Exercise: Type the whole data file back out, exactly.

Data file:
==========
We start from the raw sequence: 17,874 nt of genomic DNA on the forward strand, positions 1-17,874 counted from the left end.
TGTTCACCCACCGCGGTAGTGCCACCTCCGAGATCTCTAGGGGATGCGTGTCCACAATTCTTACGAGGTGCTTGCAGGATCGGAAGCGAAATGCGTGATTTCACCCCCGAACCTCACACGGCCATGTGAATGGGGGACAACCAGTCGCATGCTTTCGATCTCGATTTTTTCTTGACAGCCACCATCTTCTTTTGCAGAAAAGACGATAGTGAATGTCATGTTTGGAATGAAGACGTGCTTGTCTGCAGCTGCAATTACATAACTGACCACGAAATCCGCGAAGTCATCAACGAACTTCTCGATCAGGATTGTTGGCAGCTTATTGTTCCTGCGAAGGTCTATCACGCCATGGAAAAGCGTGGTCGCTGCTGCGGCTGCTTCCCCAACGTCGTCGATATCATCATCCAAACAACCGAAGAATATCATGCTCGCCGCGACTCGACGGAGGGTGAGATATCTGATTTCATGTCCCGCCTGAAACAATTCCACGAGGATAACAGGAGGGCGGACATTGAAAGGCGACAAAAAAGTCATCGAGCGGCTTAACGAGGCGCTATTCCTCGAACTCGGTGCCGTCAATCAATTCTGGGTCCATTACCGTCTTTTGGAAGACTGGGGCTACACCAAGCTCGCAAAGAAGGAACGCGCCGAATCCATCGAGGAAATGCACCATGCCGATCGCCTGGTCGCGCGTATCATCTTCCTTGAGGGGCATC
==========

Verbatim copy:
We start from the raw sequence: 17,874 nt of genomic DNA on the forward strand, positions 1-17,874 counted from the left end.
TGTTCACCCACCGCGGTAGTGCCACCTCCGAGATCTCTAGGGGATGCGTGTCCACAATTCTTACGAGGTGCTTGCAGGATCGGAAGCGAAATGCGTGATTTCACCCCCGAACCTCACACGGCCATGTGAATGGGGGACAACCAGTCGCATGCTTTCGATCTCGATTTTTTCTTGACAGCCACCATCTTCTTTTGCAGAAAAGACGATAGTGAATGTCATGTTTGGAATGAAGACGTGCTTGTCTGCAGCTGCAATTACATAACTGACCACGAAATCCGCGAAGTCATCAACGAACTTCTCGATCAGGATTGTTGGCAGCTTATTGTTCCTGCGAAGGTCTATCACGCCATGGAAAAGCGTGGTCGCTGCTGCGGCTGCTTCCCCAACGTCGTCGATATCATCATCCAAACAACCGAAGAATATCATGCTCGCCGCGACTCGACGGAGGGTGAGATATCTGATTTCATGTCCCGCCTGAAACAATTCCACGAGGATAACAGGAGGGCGGACATTGAAAGGCGACAAAAAAGTCATCGAGCGGCTTAACGAGGCGCTATTCCTCGAACTCGGTGCCGTCAATCAATTCTGGGTCCATTACCGTCTTTTGGAAGACTGGGGCTACACCAAGCTCGCAAAGAAGGAACGCGCCGAATCCATCGAGGAAATGCACCATGCCGATCGCCTGGTCGCGCGTATCATCTTCCTTGAGGGGCATC